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Cuban migrants walk after traveling en route from Costa Rica to El Salvador, Guatemala and Mexico, before continuing their journey to the U.S., outside General Lucio Blanco International airport in Reynosa, in Tamaulipas state, Mexico, January 17, 2016. Mexico on January 13, 2016 said it plans to grant 20-day transit visas to a group of 180 Cubans who were chosen from thousands stranded in Costa Rica to continue on their long journey toward the United States. The Cubans will have to leave Mexican territory after the permits expire, the National Migration Institute said, adding the visas were given for humanitarian reasons. REUTERS/Daniel Becerril - GF20000098511

Can Latin American countries benefit from their large emigrant populations?

Editor's Note:

This essay is based on the attached policy brief.

As of today, close to 40 million Latin Americans have migrated out of their country of origin, up from less than 10 million in the early 1980s (see Figure 1). These emigrants represent about 15 percent of all migrants around the globe, which is twice as much as the Latin American share of the world’s population. This rising—and possibly irreversible—trend raises the question: Can growing diasporas—people living outside the country they were born in—represent an economic opportunity for Latin America?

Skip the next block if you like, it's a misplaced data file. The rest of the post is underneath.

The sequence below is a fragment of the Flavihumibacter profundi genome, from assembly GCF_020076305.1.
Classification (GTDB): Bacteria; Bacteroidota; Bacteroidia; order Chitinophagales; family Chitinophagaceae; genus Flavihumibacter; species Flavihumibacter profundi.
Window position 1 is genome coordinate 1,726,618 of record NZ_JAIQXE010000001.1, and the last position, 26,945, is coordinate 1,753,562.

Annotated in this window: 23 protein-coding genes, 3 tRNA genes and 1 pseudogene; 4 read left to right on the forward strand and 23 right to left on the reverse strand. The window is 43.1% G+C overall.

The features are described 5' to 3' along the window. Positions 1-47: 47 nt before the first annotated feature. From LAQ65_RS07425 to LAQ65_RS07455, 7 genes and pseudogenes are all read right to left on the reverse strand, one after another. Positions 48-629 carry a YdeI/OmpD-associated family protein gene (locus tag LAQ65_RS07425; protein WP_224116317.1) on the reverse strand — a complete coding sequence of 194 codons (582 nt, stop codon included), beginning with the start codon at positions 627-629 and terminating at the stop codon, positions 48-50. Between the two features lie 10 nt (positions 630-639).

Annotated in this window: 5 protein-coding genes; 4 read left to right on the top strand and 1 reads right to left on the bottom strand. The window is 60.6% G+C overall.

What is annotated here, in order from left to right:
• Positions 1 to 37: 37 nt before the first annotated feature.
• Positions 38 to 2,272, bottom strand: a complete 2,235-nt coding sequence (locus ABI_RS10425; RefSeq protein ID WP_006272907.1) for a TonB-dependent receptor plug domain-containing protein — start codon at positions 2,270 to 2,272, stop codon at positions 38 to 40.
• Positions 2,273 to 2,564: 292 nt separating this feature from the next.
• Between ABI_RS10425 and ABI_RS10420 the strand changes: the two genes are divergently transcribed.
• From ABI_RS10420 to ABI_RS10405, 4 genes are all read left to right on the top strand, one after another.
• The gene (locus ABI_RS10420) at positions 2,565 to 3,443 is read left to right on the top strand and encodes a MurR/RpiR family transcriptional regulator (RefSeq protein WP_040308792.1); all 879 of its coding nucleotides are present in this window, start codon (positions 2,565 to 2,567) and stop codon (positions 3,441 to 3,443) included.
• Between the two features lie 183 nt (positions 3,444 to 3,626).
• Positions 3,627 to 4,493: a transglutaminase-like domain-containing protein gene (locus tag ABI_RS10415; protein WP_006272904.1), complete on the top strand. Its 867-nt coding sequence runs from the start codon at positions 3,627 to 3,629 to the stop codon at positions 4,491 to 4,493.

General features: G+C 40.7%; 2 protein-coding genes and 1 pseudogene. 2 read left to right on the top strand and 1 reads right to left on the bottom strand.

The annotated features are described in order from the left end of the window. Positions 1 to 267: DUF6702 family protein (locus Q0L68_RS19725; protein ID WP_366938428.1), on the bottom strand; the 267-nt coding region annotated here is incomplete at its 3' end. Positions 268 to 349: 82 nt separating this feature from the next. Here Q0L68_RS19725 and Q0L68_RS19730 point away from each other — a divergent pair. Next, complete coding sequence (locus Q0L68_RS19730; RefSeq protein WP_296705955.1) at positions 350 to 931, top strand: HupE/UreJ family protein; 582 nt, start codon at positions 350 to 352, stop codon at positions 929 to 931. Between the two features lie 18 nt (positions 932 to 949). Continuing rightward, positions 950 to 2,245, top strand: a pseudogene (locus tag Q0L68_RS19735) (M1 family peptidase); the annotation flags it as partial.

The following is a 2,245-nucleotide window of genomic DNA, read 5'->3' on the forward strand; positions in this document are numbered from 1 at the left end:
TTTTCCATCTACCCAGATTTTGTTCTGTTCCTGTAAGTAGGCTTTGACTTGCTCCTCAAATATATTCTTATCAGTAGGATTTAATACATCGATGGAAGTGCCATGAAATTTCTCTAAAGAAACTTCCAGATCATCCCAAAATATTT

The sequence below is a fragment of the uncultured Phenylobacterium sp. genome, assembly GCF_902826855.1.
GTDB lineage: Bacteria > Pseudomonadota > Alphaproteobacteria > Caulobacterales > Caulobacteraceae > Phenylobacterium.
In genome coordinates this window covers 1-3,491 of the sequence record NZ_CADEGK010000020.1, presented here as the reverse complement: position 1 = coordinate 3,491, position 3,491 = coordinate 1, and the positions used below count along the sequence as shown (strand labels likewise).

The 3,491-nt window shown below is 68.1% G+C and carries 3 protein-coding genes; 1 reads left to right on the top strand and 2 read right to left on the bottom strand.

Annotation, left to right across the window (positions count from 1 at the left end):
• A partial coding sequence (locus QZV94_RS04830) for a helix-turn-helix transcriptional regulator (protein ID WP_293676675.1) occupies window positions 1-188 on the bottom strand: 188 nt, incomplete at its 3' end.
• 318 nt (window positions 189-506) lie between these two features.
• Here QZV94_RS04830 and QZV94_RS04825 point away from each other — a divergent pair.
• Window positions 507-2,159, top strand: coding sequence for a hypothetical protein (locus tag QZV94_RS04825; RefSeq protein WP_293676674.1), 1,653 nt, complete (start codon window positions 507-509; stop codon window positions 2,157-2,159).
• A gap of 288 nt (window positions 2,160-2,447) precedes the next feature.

Migrants and diaspora groups are, to some extent, “unexploited capital.” As Figure 2 shows, the majority of emigrants from Latin America live in the developed world: While the Central American diaspora is mostly concentrated in the United States, more than half of South American migrants are spread throughout both the U.S. and Europe. This bridge to wealthy Western countries presents enormous economic growth and development opportunities for Latin America.


There are three main ways in which Latin American diasporas can support the development of their home countries: remittances, business networks, and the diffusion of knowledge and technology. In this essay, we focus on the latter.

Economists have long been fascinated by the geographically localized nature of knowledge (for example, the tendency of scientists and inventors to cite more often the work of other scientists and inventors located nearby, or the way firms benefit from the innovation happening in other firms located nearby). Why is proximity so important for knowledge to be passed along? A widely accepted answer is that human interaction is key—that is, knowledge is as mobile as people are. If human interaction is critical for the transmission of knowledge and technologies, then migrants can play a crucial role as carriers of knowledge across borders. In fact, both anecdotal and scientific evidence support this idea.

Take, for example, South Africa’s wine industry, which exports all over the world. Many of the country’s most renowned wineries are in Franschoek Valley, about 30 miles from Cape Town and founded in the late 17th century by French Huguenot refugees who were expelled by King Louis XIV. These migrants brought with them production and merchandising expertise, and developed highly sought after varieties of South African wine.

More generally, evidence shows that migration plays a role in improving industry-level productivity for both sending and receiving countries of migrants. In fact, countries are more likely to become exporters of goods typical of their immigrants’ sending countries and their emigrants’ receiving countries.